Lydiah Baker, Tylee Knieper, Alex Bergman and Crimson Draeger have led their team as developmental gurus, emotional anchors and skilled players for four years, and enjoyed a little recognition from their teammates, parents and coaches Thursday, as the Bucs hosted Hudsonville.
“We are going to miss these girls a lot,” said Grand Haven head coach Kaci Wiebenga. “They have been the backbone of this team last year as well as this year. They come to the pool ready to work and are here for the right reasons and do the little things right. They work well together and we were lucky to have them.”
The girls polo program at Grand Haven has been under a rebuilding phase in recent years, trudging through coaching changes and a regional tournament drought. Win, lose or draw, it’s all the same for this group of seniors, who recognize that the impact of sports comes from much more than titles.
“Through all the coaching changes and stuff, we have stayed a solid team,” Baker said. “We had a few people leave, but mostly we all stayed together. A lot of things are hard, but we learned it pays off if you work hard.
“We learned to lose with dignity and not freak out during tough games,” Baker added. “We always have focused on the small things, and that has gotten us this far.”
With program identity hard to pin down, the Class of 2019 took it upon themselves to mentor the younger players, trying to instill their sense of duty and meticulous approach to improvement into the DNA of the program.
“They have been so good to this group of freshman girls,” Wiebenga said. “They are always pulling them aside for tips and coaching, telling them where to be and when and what to do. This freshmen group was lucky to have them.”
Thursday’s game against the powerhouse Eagles showcased their mentoring prowess, as the Bucs got off to a great defensive start against the two-time defending state champs, taking a 3-2 deficit into the first break.
Grand Haven’s goalie started the game off with a spectacular save in the cage, denying the Eagles on an early 5-meter penalty shot. Hudsonville came back to net the first two goals, threatening to pull away for a rout, before Knieper collected a pass from Ellyn Skodack in transition, burning a shot past the Eagle keeper at point blank range.
Another Eagle goal in transition pushed the lead back to two midway through the opening quarter. From there, Grand Haven’s defense denied the Eagles’ dominant hole set player any chance to operate.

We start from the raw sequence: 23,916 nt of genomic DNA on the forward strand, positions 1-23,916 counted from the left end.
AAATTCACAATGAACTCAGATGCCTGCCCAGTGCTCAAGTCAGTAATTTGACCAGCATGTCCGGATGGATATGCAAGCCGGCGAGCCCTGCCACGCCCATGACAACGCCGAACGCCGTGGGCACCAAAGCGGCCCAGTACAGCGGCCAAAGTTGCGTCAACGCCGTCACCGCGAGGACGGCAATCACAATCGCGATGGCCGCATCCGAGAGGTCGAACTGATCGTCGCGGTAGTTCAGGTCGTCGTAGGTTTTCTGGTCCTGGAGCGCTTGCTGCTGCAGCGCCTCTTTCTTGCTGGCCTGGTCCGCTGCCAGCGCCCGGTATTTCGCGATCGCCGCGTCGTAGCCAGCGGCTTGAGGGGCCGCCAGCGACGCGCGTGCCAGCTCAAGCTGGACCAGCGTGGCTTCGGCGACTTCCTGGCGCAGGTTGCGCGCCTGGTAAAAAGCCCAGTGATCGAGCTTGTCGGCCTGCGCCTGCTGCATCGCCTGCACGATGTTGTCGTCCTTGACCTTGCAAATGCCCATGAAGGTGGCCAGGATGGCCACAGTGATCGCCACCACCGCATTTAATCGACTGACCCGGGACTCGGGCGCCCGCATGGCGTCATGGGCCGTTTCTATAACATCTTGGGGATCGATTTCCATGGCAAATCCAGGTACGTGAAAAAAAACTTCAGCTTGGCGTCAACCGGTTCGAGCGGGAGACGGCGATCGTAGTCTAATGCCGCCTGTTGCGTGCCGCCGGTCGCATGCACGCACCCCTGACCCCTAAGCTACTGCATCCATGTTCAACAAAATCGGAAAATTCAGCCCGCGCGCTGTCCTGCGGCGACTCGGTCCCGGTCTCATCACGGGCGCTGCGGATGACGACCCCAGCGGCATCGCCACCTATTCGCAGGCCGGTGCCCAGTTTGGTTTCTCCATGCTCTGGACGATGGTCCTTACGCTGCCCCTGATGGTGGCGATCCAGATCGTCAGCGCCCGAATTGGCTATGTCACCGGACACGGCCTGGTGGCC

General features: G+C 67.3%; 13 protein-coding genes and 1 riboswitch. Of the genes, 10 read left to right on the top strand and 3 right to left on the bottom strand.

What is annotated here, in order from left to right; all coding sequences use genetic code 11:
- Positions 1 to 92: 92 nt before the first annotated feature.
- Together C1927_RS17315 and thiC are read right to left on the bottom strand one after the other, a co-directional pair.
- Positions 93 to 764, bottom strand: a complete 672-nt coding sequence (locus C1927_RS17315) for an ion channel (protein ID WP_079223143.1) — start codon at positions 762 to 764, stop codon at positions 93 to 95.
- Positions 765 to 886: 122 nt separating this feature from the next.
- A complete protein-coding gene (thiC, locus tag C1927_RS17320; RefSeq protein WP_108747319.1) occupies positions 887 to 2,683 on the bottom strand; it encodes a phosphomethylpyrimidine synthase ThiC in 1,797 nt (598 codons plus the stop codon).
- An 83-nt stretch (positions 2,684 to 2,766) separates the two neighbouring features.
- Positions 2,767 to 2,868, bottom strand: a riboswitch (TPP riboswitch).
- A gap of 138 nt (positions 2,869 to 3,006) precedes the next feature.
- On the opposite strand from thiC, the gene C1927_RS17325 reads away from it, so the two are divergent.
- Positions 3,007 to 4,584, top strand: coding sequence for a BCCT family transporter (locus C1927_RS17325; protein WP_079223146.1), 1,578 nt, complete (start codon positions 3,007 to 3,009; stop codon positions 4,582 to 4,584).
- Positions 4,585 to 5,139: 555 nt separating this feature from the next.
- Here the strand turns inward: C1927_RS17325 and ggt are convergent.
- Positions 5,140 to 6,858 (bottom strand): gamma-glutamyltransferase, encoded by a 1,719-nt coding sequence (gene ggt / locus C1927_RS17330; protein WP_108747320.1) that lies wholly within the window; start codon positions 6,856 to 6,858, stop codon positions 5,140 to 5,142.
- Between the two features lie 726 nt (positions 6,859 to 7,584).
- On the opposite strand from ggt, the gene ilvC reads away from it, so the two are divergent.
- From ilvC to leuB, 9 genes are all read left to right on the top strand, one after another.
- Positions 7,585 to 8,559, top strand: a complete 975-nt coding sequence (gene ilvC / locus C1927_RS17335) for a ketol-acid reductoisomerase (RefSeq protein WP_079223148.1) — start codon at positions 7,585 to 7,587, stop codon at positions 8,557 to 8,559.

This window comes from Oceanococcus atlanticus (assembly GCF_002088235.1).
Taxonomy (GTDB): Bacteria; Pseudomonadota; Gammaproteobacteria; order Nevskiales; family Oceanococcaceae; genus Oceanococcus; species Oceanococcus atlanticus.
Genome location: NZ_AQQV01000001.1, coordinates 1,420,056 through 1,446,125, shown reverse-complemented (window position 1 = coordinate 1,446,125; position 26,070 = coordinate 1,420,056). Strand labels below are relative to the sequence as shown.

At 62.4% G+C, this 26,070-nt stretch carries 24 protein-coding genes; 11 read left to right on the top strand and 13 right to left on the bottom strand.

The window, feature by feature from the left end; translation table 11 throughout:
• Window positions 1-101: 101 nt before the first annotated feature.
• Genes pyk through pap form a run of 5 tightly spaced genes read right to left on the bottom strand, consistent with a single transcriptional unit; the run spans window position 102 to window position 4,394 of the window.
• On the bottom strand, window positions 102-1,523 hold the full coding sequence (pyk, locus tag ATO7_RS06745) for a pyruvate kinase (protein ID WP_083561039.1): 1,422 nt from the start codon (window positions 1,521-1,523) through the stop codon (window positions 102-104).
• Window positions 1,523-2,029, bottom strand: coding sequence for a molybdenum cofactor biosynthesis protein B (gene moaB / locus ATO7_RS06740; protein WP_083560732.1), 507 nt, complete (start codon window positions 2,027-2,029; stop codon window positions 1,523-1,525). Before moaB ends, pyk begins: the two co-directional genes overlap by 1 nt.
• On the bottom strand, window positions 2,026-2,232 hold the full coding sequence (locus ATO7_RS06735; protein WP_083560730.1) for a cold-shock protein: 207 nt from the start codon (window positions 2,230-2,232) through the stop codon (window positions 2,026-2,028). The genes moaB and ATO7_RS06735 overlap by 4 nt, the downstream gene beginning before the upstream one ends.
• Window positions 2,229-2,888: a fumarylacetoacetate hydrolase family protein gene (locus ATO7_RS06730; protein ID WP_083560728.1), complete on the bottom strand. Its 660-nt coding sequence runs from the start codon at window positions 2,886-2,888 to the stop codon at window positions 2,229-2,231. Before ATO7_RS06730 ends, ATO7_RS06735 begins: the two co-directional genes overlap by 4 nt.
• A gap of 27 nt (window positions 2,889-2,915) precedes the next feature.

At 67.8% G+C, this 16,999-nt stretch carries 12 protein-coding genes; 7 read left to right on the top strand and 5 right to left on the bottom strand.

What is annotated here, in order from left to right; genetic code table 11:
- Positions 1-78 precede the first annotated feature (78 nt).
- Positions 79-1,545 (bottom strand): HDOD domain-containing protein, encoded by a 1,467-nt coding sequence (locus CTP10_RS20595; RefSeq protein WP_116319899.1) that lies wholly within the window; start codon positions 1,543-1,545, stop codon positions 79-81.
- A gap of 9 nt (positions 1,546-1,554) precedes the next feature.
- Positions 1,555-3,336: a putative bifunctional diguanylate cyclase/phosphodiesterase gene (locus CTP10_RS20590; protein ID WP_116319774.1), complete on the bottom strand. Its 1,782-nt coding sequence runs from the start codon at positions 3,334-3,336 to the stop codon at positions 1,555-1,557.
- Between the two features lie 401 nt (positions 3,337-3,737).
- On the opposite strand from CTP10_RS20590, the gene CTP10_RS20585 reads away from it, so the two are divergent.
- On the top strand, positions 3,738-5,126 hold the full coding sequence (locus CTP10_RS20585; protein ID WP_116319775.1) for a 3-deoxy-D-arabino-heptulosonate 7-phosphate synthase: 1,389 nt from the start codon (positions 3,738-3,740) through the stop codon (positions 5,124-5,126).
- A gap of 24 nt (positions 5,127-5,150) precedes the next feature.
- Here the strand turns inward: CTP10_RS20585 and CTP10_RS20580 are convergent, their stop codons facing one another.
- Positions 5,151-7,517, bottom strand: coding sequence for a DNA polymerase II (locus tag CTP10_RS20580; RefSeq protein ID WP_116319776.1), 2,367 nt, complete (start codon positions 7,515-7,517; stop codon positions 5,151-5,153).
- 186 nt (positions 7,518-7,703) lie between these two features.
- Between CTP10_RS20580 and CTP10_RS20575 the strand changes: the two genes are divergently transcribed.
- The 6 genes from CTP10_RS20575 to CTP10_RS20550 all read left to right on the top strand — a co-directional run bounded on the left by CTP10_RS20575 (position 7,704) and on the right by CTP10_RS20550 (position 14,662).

Baker ended the quarter with a stunning shot, sinking a goal from mid-pool as the buzzer sounded to cut the lead to one goal.
“They went into this game ready for the challenge, saying, ‘Its senior night, and we’re playing Hudsonville, what do you expect?’ Wiebenga said. “They went in giddy and happy to play, and when we are like that we play well together.”
Hudsonville found their rhythm in the second quarter, adapting to the Bucs’ well-executed drop defense, to score seven goals and take a 10-3 lead into halftime. Baker scored the Bucs’ final goal, burying another long-range shot, this time on a common foul call.
The Bucs couldn’t find the net in the second half, while the Eagles offense slowed down, bringing the game to its final tally, 13-3.
“You could see all the little things we do in practice were paying off and they were excited about that,” Wiebenga said after the game. “We even had a few scenarios where three girls were involved in a switch on defense and everyone came out on the right people. We can get excited about that.”
With senior night taken care of, the Bucs have just one final hurdle to clear before their four years of service is up — the district tournament. This class of Bucs has never made it into the regional round, but could be capable thanks to the hard work of their senior class.
“Districts is going to be interesting,” Weibenga said. “Not many teams can go 3-2 with Hudsonville through a quarter. We always tend to start games really well. If we can put together a full game of playing like that, we will make things interesting.”
The District Tournament runs May 10-11 at Hudsonville High School, with the top four finishers out of six teams earn a bid to the regional round.